–If soap and water are not available, use a hand sanitizer that contains at least 60 percent alcohol. 

–To the extent possible, avoid touching high-touch surfaces in public places – elevator buttons, door handles, handrails, handshaking with people, etc. Use a tissue or your sleeve to cover your hand or finger if you must touch something. Wash your hands after touching surfaces in public places.

–Avoid touching your face (nose, eyes and mouth). This is not easy to do. The average person will touch their face about 20 times each hour. Your eyes, nose and mouth are primary access points for viruses.

–Clean and disinfect your home to remove germs: practice routine cleaning of frequently touched surfaces (for example: tables, doorknobs, light switches, handles, desks, toilets, faucets, sinks & cell phones) 

–Avoid all non-essential travel.

–If you have cold or flu like symptoms, please consult your physician by phone first before any upcoming appointment in order to limit the spread of illness.

Tips for Families and Caregivers

–Those who care for older adults can take steps to ensure their needs are met while staying safe.

–Know what medications your loved one is taking and see if you can help them have extra on hand.

–Monitor food and other medical supplies (oxygen, incontinence, dialysis, wound care) needed and create a back-up plan.

–If you care for a loved one living in a care facility, monitor the situation, and ask about the health of the other residents frequently.

If You Want To Visit a Loved One in Our Hospitals

–While family members and friends are vital to the well-being and recovery of our patients, it’s essential that we balance the needs of patients and their families while maintaining the safest, most secure environment for all patients, treating clinicians, staff and visitors. Therefore, out of an abundance of caution and consistent with Governor Newsom’s directive yesterday, we are updating our patient and visitor guidelines amid the COVID-19 concerns, to ensure we limit further spread and keep you and your loved ones safe.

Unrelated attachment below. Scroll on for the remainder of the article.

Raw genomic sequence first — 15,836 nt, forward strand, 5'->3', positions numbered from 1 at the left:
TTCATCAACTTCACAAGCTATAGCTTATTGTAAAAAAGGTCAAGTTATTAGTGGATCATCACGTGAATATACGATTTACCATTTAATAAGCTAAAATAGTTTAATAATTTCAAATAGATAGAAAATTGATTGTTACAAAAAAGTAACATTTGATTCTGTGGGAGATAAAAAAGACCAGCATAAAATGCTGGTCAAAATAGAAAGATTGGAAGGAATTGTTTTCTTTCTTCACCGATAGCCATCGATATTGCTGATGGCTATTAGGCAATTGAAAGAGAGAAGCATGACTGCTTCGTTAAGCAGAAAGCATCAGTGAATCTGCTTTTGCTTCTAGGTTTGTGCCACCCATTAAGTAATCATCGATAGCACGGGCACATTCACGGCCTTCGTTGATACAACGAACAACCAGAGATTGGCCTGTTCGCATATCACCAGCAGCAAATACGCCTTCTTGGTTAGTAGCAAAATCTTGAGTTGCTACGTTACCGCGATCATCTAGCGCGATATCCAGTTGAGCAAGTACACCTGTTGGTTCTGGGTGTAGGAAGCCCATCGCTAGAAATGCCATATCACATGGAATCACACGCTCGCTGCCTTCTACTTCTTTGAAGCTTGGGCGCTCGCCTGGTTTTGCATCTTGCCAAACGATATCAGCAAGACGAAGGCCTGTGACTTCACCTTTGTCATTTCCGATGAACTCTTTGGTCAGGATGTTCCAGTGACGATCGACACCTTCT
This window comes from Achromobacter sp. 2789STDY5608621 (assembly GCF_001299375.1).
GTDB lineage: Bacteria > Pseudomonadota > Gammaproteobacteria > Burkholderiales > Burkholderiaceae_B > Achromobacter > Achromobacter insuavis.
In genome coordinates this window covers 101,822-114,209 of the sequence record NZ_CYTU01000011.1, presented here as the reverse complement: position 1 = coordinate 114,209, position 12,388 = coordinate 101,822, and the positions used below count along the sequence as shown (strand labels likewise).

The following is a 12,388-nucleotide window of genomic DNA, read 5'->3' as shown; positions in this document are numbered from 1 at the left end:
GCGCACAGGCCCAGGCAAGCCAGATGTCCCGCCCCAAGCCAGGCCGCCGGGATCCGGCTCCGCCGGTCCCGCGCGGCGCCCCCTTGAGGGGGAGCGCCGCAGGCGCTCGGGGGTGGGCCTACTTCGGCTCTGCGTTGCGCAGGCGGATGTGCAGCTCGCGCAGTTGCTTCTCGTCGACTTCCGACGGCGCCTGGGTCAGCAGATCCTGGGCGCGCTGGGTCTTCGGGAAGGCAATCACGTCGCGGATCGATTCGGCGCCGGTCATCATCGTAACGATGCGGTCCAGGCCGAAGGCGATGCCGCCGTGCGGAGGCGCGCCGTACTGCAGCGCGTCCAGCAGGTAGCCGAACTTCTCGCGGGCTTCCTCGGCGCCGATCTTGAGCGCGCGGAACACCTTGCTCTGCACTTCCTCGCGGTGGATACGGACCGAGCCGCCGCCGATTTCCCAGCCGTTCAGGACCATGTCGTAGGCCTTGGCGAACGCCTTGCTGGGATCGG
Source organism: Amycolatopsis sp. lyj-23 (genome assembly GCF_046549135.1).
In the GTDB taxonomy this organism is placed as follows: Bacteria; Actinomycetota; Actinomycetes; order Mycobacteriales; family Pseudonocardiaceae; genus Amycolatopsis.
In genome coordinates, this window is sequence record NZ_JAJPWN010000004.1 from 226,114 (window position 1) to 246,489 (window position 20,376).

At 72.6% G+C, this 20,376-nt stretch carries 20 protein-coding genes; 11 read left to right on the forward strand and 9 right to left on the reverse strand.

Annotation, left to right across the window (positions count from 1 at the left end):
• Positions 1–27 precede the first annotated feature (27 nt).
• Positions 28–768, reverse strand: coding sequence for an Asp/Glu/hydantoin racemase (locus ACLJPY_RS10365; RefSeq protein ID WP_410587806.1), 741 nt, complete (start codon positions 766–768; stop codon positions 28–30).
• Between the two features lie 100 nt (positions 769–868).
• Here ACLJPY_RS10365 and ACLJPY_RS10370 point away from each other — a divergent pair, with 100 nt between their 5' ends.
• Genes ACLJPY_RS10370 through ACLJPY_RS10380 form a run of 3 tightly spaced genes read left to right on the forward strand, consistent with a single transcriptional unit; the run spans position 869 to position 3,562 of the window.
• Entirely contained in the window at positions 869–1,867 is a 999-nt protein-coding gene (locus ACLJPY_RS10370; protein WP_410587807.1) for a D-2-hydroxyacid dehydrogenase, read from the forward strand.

–Effective immediately, Hoag will enforce a “No Visitor” policy at our hospitals, consistent with the directive from Governor Newsom. There will be a few exceptions:

~Patients who may be facing end of life – We will work with families to ensure that they are able to be with their family member.

~Maternity Patients – For new mothers laboring and delivering, they will be allowed one significant other to be with them throughout their stay.

~Neonatal Intensive Care Patients – Parents with an infant in the Neonatal Intensive Care Unit will be allowed to be with their infant, one parent at a time. 

~Patients who require assistance – One parent or guardian can accompany minors and individuals with special needs.

~Patients Having Emergent Procedures – Patients that may need an emergent procedure (e.g., Cardiac Catheterization) will be allowed one support person.

There is a lot of misinformation and understandable concern about COVID-19. For the very latest facts, we encourage everyone to visit the Centers for Disease Control and Prevention’s (CDC) website for COVID-19 here. Please know that Hoag will be with the community every step of the way. Our commitment to you is that we will continue to share important guidelines, practices, and critical updates as the situation evolves, to both keep you informed and keep you well.

Robert Braithwaite is president and CEO of Hoag Memorial Hospital Presbyterian.